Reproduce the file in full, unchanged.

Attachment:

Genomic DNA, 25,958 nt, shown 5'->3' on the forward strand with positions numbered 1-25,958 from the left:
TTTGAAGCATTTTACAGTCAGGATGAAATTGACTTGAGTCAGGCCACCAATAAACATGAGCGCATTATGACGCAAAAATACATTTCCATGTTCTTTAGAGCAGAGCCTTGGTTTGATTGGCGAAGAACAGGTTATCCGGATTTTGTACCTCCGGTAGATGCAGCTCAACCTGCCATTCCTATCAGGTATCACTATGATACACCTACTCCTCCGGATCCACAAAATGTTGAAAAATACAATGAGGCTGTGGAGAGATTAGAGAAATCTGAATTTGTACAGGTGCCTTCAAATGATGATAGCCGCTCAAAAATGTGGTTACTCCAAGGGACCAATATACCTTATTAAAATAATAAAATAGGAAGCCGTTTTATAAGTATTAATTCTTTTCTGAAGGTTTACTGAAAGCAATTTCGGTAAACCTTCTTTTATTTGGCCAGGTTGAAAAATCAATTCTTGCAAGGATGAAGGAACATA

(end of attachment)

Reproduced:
Genomic DNA, 25,958 nt, shown 5'->3' on the forward strand with positions numbered 1-25,958 from the left:
TTTGAAGCATTTTACAGTCAGGATGAAATTGACTTGAGTCAGGCCACCAATAAACATGAGCGCATTATGACGCAAAAATACATTTCCATGTTCTTTAGAGCAGAGCCTTGGTTTGATTGGCGAAGAACAGGTTATCCGGATTTTGTACCTCCGGTAGATGCAGCTCAACCTGCCATTCCTATCAGGTATCACTATGATACACCTACTCCTCCGGATCCACAAAATGTTGAAAAATACAATGAGGCTGTGGAGAGATTAGAGAAATCTGAATTTGTACAGGTGCCTTCAAATGATGATAGCCGCTCAAAAATGTGGTTACTCCAAGGGACCAATATACCTTATTAAAATAATAAAATAGGAAGCCGTTTTATAAGTATTAATTCTTTTCTGAAGGTTTACTGAAAGCAATTTCGGTAAACCTTCTTTTATTTGGCCAGGTTGAAAAATCAATTCTTGCAAGGATGAAGGAACATA